In a previous article, we implemented a recoil effect in Unity. Now we’ll improve on our previous code to allow for a smooth pushback effect dependent on duration and distance. The idea is to replicate an effect similar to Final Fantasy Tactics Advance: when a unit receives a critical attack, it gets pushed back by 2 cells.

So how are we going to do that? We’ll use some quick maths. The main idea is that we are lerping between an initial position and a target position depending on time elapsed and duration of the animation.

float time_pct = time_elapsed / duration;
Vector3 curr_pos = Vector3.Lerp(initial_pos, target_pos, time_pct);

Now the main issue with the previous code is that this is linear interpolation so the unit gets moved at a constant speed and suddenly stops, while pushback / recoil usually has a decreasing force.

To give a more realistic impression, we’ll want to remap from time_pct to another value using a function that exhibits decay. Visually, this would mean a function that takes a value from [0; 1] and remaps it to [0; 1], but would have fast growth at first then flattens while approaching x = 1.0.

It’s a common approach to use a tool such as AnimationCurve to easily remap an input to get this effect. It’s a simple approach, and it works, but in my opinion it lacks some flexility if you need to handle different cases or want to iterate quickly: maybe you’re unsure of the target duration, or how strong the decay should be. Using a mathematical function instead of an AnimationCurve can help you get the level of flexibility you need.

So which functions should we use? As described previously, we need a function that can take an input from [0; 1] and output a value to [0; 1] while exhibiting a curved pattern. There are a number of functions that you can use but you may have to adjust them a bit to fit your needs, while some don’t need much work. For example, with x in [0; 1] you can use Mathf.pow(x, p) with p in [0; 1].

Let’s take a more involved example, to show off how we can adjust a preexisting function: the log function (Mathf.Log10). Now, the log function exhibits this curved aspect that we’re looking for, but its values need to be remapped since ln(0) goes to -inf.
The good thing about it though, is that log(1) = 0 so with “t” the current value of elapsed_time / anim_duration, we can 1.0 to our value of t so that our new function will give 0 for t = 0. Now the next issue is to focus on the other end of the curve: it needs to be equal to 0 if t == 1.0. Since our current function is Mathf.Log10(1f + t), then we can get a value of 1.0 with the following: f(1.0) = Mathf.Log10(1f + 1f) / Mathf.Log10(2) = 1.0.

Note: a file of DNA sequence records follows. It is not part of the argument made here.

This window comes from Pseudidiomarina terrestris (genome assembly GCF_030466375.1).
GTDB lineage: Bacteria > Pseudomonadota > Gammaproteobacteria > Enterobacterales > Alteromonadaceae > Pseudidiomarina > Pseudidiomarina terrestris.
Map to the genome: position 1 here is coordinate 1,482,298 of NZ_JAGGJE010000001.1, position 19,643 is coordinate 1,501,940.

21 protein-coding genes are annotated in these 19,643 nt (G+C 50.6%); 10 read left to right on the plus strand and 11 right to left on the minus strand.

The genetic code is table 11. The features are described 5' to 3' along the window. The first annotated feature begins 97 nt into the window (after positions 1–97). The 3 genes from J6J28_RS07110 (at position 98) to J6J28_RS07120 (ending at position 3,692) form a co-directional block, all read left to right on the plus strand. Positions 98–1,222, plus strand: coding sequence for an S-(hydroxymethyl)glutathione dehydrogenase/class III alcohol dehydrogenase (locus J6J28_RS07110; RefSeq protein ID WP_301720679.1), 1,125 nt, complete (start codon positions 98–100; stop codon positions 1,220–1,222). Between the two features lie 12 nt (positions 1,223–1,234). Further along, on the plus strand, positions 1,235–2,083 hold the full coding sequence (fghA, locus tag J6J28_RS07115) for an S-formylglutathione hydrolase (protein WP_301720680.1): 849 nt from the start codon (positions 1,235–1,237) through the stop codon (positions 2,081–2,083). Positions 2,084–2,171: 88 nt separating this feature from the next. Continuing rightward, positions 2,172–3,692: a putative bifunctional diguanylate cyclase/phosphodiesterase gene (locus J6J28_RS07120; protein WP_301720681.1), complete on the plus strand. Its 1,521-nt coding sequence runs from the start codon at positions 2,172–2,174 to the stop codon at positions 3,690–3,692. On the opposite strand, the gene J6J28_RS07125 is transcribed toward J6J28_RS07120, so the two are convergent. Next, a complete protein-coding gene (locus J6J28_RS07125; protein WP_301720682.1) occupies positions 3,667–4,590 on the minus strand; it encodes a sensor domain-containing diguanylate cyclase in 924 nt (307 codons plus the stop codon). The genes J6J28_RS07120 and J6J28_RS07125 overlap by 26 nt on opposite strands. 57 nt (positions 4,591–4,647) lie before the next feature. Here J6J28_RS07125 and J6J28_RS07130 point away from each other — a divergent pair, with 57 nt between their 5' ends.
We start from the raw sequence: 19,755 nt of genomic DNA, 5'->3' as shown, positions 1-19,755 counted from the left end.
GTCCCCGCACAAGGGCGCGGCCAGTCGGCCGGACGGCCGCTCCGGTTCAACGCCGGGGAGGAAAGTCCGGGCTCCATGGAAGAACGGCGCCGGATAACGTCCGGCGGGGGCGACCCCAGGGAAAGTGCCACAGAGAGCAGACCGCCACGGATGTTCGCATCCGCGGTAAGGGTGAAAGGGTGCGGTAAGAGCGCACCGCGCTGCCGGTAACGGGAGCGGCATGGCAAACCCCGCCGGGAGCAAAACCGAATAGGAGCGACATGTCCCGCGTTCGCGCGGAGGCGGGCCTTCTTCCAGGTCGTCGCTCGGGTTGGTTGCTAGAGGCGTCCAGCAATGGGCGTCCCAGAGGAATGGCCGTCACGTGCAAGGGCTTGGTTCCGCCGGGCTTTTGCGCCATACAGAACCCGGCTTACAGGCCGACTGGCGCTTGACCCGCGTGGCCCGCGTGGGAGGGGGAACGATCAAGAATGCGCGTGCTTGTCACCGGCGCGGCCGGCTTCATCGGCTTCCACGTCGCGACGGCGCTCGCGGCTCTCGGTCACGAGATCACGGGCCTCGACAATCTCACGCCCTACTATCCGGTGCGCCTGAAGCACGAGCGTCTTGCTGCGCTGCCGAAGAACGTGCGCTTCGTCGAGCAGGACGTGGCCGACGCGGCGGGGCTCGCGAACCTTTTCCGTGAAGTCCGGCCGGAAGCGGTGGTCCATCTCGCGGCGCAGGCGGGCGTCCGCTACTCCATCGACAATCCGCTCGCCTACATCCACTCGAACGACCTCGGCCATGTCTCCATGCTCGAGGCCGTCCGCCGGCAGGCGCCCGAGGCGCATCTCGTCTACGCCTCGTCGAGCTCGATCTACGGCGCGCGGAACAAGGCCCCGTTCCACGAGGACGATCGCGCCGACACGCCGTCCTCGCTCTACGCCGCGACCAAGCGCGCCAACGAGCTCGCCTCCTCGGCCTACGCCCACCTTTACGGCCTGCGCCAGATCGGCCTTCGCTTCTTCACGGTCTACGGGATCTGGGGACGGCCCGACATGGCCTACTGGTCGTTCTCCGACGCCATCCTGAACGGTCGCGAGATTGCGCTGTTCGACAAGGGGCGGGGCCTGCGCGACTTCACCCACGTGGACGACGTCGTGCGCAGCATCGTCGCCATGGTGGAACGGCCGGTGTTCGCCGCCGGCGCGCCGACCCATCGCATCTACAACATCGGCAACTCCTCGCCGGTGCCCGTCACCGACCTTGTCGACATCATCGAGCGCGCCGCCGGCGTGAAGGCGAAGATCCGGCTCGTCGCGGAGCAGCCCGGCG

Finally, as our final value is in the range [0.0; 1.0], we can use a power function on it, like we did on the previous example, to control the slope of the function. Using this, we now have a log10 based function that remaps a value from [0; 1.0] to [0.0; 1.0] while exhibiting our intended behaviour. Congrats!

Let’s visualize the evolution of our function using Desmos. As you can see, the y = ln(1+x)/ln(2) function exhibits some curvature compared to y = x.

Desmos visualisation of modified log function
Decay function to control our pushback effect
Desmos visualisation of modified log function with controlled power parameter
Visualising the effect of the power parameter on curvature

As mentionned, you can use other functions as long as they remap into the appropriate range. Let’s also quickly compare our log-based solution to the pow(x, p) method.

Desmos visualisation of modified log function and pow
The log method exhibits a stronger rise in the low end of the curve

So now that we have our function, let’s implement it in Unity. The logic is pretty straightforward, since we’re just lerping between 2 vectors using a function so I’ll just show code wrapped in a Coroutine.

using System.Collections;
using UnityEngine;

/// Player controller for dev of fighting 
public class CharacterPushback : MonoBehaviour
    public float duration;
    public float power;

    public void Push() {
        StartCoroutine(Coroutine_Push(init_pos, target_pos));

    IEnumerator Coroutine_Push(Vector3 initial_pos, Vector3 target_pos) {
        float elapsed = 0f;
        while (elapsed < duration) {            
            float lerp_factor = Mathf.Pow(Mathf.Log10(1f + elapsed / duration) / Mathf.Log10(2f), power);
            transform.position = Vector3.Lerp(initial_pos, target_pos, lerp_factor);
            yield return null;
            elapsed += Time.deltaTime;

        transform.position = target_pos;

Now we’re free to use it in-game! Let’s take a look:

Pushing back the dragon
Pushing back the dragon 2 units, with a nice, smooth decay

This is all pretty straightforward. Now it’s your call to adjust power and duration to whatever you think is best!